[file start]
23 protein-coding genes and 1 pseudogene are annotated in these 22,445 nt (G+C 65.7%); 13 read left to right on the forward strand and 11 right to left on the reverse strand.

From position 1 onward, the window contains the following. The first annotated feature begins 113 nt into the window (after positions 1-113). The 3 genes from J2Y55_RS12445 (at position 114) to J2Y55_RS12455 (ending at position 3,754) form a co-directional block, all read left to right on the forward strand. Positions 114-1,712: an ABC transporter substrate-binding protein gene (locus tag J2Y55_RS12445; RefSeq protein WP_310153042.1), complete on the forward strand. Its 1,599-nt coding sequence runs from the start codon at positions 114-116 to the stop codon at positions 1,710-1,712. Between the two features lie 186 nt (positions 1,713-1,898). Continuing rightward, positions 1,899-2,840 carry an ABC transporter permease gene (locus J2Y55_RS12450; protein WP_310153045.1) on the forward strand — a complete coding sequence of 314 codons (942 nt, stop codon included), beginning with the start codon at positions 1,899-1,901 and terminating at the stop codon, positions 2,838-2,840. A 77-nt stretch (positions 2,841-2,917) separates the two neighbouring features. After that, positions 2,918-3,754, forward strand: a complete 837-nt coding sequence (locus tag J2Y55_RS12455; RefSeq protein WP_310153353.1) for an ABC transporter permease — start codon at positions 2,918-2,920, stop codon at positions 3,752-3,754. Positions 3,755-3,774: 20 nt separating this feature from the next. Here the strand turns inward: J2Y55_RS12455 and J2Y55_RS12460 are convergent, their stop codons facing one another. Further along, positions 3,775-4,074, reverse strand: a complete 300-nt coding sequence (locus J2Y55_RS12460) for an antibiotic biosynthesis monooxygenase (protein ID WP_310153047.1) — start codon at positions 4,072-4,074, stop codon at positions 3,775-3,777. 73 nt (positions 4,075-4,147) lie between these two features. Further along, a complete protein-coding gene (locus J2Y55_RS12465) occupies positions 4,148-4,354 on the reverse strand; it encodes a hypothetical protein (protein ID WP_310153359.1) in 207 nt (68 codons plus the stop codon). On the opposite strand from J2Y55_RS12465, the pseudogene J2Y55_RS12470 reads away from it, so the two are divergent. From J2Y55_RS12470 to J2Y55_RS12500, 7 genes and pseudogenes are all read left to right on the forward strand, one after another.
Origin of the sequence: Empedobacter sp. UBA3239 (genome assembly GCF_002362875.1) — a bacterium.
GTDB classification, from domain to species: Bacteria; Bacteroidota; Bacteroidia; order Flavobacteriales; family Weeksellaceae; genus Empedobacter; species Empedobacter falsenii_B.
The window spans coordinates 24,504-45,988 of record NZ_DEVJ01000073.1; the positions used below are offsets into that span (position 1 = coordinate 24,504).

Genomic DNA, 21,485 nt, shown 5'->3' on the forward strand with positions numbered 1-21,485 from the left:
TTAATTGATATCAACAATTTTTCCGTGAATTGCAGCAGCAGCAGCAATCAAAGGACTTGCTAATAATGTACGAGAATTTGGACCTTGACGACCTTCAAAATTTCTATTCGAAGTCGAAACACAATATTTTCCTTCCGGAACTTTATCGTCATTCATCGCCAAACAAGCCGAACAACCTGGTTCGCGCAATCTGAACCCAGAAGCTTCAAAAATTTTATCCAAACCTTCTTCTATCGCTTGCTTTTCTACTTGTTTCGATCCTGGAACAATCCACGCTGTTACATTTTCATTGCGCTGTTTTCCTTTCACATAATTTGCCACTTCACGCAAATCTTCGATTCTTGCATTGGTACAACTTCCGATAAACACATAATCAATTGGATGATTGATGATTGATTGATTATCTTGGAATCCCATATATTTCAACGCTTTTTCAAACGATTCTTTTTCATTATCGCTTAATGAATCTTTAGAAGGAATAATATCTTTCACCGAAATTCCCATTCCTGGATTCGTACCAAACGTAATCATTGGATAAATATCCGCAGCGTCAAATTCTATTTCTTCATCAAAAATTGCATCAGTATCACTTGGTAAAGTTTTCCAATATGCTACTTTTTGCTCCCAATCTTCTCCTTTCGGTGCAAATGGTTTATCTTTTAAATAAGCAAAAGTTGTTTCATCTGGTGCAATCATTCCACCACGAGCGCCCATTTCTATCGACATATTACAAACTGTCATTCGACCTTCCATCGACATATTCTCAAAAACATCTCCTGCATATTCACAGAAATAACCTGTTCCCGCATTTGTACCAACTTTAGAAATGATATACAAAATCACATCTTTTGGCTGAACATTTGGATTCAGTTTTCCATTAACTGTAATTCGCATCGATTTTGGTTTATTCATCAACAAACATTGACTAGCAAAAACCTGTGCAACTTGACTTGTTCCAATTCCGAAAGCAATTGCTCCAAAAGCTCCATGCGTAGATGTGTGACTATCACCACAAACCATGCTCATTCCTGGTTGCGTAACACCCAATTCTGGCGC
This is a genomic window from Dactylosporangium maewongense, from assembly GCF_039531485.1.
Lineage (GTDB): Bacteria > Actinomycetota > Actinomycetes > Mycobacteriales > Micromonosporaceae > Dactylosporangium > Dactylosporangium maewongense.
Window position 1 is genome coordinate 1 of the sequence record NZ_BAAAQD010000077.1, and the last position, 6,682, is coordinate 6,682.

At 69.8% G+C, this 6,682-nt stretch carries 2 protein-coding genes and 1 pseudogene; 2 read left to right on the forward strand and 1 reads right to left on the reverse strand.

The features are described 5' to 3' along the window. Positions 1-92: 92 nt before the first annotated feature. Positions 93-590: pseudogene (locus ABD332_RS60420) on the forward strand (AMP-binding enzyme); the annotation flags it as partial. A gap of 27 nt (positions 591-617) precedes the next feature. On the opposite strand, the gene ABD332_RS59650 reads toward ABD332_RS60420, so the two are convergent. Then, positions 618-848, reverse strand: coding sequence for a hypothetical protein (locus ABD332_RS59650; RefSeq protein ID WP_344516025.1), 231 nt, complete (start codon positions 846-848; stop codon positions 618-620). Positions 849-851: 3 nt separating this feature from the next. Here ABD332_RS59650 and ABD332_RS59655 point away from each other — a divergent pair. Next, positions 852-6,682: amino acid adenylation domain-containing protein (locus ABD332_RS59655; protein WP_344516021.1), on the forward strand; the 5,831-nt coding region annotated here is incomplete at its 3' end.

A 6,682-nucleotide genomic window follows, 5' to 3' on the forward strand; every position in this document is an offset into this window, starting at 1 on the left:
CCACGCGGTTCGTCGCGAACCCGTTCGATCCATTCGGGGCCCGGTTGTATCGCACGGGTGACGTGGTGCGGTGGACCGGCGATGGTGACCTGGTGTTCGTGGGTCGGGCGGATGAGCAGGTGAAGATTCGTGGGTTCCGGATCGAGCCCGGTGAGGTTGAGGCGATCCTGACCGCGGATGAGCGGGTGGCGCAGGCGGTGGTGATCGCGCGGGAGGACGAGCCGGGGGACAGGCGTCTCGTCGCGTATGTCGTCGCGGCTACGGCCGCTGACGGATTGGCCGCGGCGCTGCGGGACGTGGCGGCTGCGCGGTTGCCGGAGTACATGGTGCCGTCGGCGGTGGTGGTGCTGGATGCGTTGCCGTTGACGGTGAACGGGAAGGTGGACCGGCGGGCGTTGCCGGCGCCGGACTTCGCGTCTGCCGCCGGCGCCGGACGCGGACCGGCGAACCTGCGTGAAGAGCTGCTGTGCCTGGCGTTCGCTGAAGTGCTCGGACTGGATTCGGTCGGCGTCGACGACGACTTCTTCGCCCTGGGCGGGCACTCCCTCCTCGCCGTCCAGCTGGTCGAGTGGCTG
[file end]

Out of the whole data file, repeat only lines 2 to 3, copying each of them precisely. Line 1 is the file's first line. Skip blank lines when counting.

From position 1 onward, the window contains the following. The first annotated feature begins 113 nt into the window (after positions 1-113). The 3 genes from J2Y55_RS12445 (at position 114) to J2Y55_RS12455 (ending at position 3,754) form a co-directional block, all read left to right on the forward strand. Positions 114-1,712: an ABC transporter substrate-binding protein gene (locus tag J2Y55_RS12445; RefSeq protein WP_310153042.1), complete on the forward strand. Its 1,599-nt coding sequence runs from the start codon at positions 114-116 to the stop codon at positions 1,710-1,712. Between the two features lie 186 nt (positions 1,713-1,898). Continuing rightward, positions 1,899-2,840 carry an ABC transporter permease gene (locus J2Y55_RS12450; protein WP_310153045.1) on the forward strand — a complete coding sequence of 314 codons (942 nt, stop codon included), beginning with the start codon at positions 1,899-1,901 and terminating at the stop codon, positions 2,838-2,840. A 77-nt stretch (positions 2,841-2,917) separates the two neighbouring features. After that, positions 2,918-3,754, forward strand: a complete 837-nt coding sequence (locus tag J2Y55_RS12455; RefSeq protein WP_310153353.1) for an ABC transporter permease — start codon at positions 2,918-2,920, stop codon at positions 3,752-3,754. Positions 3,755-3,774: 20 nt separating this feature from the next. Here the strand turns inward: J2Y55_RS12455 and J2Y55_RS12460 are convergent, their stop codons facing one another. Further along, positions 3,775-4,074, reverse strand: a complete 300-nt coding sequence (locus J2Y55_RS12460) for an antibiotic biosynthesis monooxygenase (protein ID WP_310153047.1) — start codon at positions 4,072-4,074, stop codon at positions 3,775-3,777. 73 nt (positions 4,075-4,147) lie between these two features. Further along, a complete protein-coding gene (locus J2Y55_RS12465) occupies positions 4,148-4,354 on the reverse strand; it encodes a hypothetical protein (protein ID WP_310153359.1) in 207 nt (68 codons plus the stop codon). On the opposite strand from J2Y55_RS12465, the pseudogene J2Y55_RS12470 reads away from it, so the two are divergent. From J2Y55_RS12470 to J2Y55_RS12500, 7 genes and pseudogenes are all read left to right on the forward strand, one after another.
Origin of the sequence: Empedobacter sp. UBA3239 (genome assembly GCF_002362875.1) — a bacterium.